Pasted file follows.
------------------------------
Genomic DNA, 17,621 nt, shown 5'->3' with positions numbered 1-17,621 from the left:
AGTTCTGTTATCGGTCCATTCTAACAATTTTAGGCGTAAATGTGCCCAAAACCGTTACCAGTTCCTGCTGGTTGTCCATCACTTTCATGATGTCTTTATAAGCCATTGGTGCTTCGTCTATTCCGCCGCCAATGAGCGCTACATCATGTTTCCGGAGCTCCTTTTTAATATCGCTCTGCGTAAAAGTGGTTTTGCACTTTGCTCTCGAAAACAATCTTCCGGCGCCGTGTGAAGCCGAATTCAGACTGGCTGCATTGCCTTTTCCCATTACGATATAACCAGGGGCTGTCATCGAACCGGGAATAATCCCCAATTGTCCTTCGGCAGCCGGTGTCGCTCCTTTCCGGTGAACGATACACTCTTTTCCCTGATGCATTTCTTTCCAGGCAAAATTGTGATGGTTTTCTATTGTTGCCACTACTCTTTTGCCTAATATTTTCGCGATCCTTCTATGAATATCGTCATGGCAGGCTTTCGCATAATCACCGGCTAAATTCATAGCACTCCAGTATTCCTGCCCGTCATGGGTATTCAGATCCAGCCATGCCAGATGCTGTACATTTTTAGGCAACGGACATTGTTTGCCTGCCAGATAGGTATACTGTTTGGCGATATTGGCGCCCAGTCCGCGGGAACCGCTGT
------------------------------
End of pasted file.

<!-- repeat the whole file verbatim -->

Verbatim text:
Genomic DNA, 17,621 nt, shown 5'->3' with positions numbered 1-17,621 from the left:
AGTTCTGTTATCGGTCCATTCTAACAATTTTAGGCGTAAATGTGCCCAAAACCGTTACCAGTTCCTGCTGGTTGTCCATCACTTTCATGATGTCTTTATAAGCCATTGGTGCTTCGTCTATTCCGCCGCCAATGAGCGCTACATCATGTTTCCGGAGCTCCTTTTTAATATCGCTCTGCGTAAAAGTGGTTTTGCACTTTGCTCTCGAAAACAATCTTCCGGCGCCGTGTGAAGCCGAATTCAGACTGGCTGCATTGCCTTTTCCCATTACGATATAACCAGGGGCTGTCATCGAACCGGGAATAATCCCCAATTGTCCTTCGGCAGCCGGTGTCGCTCCTTTCCGGTGAACGATACACTCTTTTCCCTGATGCATTTCTTTCCAGGCAAAATTGTGATGGTTTTCTATTGTTGCCACTACTCTTTTGCCTAATATTTTCGCGATCCTTCTATGAATATCGTCATGGCAGGCTTTCGCATAATCACCGGCTAAATTCATAGCACTCCAGTATTCCTGCCCGTCATGGGTATTCAGATCCAGCCATGCCAGATGCTGTACATTTTTAGGCAACGGACATTGTTTGCCTGCCAGATAGGTATACTGTTTGGCGATATTGGCGCCCAGTCCGCGGGAACCGCTGT